Explore with a no-risk trial - The NIDCD is committed to identifying effective interventions for the diagnosis, prevention, or treatment of communication disorders by We performed a randomized noninferiority trial in which TAVR with a self-expanding supraannular bioprosthesis was compared with surgical aortic- Missing Our free trial is a great way to explore the ClearEvent platform - at no cost and no risk to you - and learn about how ClearEvent can help you run better events

A lot of providers may not be well versed in sexual health or HIV prevention. We need a lot more education to bring them up to speed on where we are right now.

There's always room for improvement with the way we approach HIV prevention as part of sexual health; as clinicians, we should work harder at helping people achieve the sexual lives they want instead of being judgmental of the kind of sex they're having.

The goal as a medical provider is not to compound the oppressive forces that people may feel in their day-to-day existence. When they come in to see you, they are looking at you to be the oasis in a desert of stigma and bias.

Providers could help normalize and reframe PrEP by emphasizing sexual health and HIV prevention as part of primary care. When a provider is having a conversation about sexual health, we should be asking what it means to have a healthy sex life. What does that look like for you?

What's your priority regarding your sexual health? What would make this visit be successful for you? My name is Dr. Cynthia Rivera. I am the Program Director of the Infectious Diseases Fellowship at Mount Sinai Medical Center in Miami Beach, Florida.

When we look at our Latinx community, we see amongst men who have sex with men and transgender women the high lifetime risk of HIV, but they have one of the lowest rates of PrEP uptake. Based on my experience, multiple factors contribute to this high lifetime risk, including socioeconomic status and access to preventative medical care, as well as cultural perceptions and stigmas around HIV.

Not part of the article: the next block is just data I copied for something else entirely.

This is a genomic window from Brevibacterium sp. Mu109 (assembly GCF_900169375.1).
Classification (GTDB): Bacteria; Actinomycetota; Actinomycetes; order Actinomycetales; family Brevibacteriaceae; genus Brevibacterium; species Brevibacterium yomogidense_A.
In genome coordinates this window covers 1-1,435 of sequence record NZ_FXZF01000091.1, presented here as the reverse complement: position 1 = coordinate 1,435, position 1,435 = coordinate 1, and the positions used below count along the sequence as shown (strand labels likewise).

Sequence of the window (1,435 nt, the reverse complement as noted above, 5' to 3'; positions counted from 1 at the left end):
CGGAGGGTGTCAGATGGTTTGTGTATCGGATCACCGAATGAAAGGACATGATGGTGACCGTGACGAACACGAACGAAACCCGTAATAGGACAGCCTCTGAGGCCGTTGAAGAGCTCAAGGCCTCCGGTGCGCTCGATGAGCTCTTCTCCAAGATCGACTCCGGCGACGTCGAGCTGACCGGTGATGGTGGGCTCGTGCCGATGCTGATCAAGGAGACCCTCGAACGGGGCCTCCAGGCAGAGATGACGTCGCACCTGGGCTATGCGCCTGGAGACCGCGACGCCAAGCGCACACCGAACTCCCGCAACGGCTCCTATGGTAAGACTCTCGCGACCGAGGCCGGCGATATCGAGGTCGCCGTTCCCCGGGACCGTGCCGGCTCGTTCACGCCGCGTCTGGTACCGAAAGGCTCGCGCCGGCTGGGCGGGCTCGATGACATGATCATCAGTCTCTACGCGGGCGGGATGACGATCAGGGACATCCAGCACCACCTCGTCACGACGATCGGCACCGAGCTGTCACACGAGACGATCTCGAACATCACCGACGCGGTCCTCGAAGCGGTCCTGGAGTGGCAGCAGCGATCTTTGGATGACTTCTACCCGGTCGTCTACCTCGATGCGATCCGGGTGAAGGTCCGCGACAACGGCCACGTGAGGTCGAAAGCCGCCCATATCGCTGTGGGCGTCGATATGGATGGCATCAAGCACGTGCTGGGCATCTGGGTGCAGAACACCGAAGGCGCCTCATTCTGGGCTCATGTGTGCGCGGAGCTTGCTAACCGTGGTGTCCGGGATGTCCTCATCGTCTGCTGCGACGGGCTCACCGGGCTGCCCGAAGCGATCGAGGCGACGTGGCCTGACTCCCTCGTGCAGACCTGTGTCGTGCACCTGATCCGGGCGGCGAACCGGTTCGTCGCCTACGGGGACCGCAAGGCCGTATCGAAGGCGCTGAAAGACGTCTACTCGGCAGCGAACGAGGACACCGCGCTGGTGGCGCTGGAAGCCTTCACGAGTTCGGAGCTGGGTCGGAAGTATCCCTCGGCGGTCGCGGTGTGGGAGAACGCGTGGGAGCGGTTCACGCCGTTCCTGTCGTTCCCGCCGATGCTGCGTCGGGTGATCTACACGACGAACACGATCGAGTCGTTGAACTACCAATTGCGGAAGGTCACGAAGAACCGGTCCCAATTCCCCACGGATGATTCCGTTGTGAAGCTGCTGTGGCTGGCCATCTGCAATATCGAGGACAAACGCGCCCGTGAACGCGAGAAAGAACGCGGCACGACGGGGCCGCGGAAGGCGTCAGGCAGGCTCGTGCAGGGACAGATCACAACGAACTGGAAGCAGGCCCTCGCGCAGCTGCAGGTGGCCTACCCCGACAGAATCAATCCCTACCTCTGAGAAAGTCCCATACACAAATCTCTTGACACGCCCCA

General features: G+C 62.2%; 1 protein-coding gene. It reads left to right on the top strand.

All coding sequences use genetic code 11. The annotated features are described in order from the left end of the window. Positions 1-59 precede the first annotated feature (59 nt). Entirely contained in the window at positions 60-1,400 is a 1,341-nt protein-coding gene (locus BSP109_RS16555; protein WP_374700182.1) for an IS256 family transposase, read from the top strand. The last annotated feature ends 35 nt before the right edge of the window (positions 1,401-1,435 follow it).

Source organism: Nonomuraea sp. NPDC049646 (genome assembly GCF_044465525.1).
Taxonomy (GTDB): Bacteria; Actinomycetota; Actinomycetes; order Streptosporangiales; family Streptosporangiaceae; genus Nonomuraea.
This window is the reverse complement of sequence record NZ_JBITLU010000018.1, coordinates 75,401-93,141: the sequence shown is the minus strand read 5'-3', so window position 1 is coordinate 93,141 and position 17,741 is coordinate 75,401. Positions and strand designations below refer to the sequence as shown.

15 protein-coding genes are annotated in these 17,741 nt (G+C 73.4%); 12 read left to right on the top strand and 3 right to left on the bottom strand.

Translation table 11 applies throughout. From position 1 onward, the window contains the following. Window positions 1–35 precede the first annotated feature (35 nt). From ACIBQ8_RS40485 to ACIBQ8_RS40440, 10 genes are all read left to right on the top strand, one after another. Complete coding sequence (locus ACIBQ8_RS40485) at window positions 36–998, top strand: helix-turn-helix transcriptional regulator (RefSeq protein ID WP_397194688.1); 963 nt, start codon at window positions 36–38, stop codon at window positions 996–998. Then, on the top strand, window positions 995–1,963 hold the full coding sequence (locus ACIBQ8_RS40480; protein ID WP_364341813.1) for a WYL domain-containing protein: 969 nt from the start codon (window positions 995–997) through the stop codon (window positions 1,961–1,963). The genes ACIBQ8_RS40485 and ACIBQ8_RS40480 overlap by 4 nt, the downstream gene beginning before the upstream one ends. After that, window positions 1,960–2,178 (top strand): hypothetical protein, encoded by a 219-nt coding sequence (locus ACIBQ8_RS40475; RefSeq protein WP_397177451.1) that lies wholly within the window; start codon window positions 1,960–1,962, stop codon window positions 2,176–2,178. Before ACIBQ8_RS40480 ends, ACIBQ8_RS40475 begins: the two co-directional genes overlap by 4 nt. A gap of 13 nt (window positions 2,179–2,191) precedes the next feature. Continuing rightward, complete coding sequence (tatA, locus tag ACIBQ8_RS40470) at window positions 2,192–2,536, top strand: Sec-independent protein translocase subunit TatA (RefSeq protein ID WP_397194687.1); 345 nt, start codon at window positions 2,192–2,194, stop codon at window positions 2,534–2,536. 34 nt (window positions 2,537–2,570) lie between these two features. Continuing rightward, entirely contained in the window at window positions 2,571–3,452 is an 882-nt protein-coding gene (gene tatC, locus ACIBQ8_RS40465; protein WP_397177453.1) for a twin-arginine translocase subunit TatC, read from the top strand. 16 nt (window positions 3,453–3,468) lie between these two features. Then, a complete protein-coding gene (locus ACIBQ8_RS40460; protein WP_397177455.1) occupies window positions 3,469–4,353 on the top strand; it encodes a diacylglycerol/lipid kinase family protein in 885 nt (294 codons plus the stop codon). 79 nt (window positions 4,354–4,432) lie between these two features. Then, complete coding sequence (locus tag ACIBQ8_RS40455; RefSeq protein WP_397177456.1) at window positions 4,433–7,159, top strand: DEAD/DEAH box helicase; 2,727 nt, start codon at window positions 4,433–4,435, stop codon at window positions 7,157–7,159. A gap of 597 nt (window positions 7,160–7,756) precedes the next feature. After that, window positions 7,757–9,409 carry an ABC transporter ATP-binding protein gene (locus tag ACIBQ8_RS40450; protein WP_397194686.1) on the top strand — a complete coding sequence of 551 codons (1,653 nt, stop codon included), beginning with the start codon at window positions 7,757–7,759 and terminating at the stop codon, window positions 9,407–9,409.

There's a lot of views that favor heteronormativity. I have men who are in heterosexual relationships, with or without children, possibly married, who have sex with men but do not identify themselves as gay. And that ties into the cultural construct of machismo.

That's a difficult-to-define term but it is really encompassing a cultural construct on what it means to be masculine. And that may even include certain sexual practices. If the question is not specifically asked, we may not be able to really provide the counseling that's specific to that person's sexual practices.

So, it's really important to understand the culture within the Latinx community to be able to have those open and honest discussions. So, when I'm taking a sexual history, the first thing that I want to convey to patients is that I'm very comfortable having a discussion about sex.

With my Latinx patients, I do have conversations about stigma, about cultural barriers. What I find is that there is a very low level of awareness of the efficacy and the availability of PrEP in the Latinx community. That has to do with perhaps marketing not being provided in that person's dominant language.

Lack of availability of preventative health services. And so patients will often seek a provider when they are ill because of difficulty accessing preventative health, and just a perception that the cost of PrEP is too high, the cost of labs are too high, or perhaps that testing is not available to them.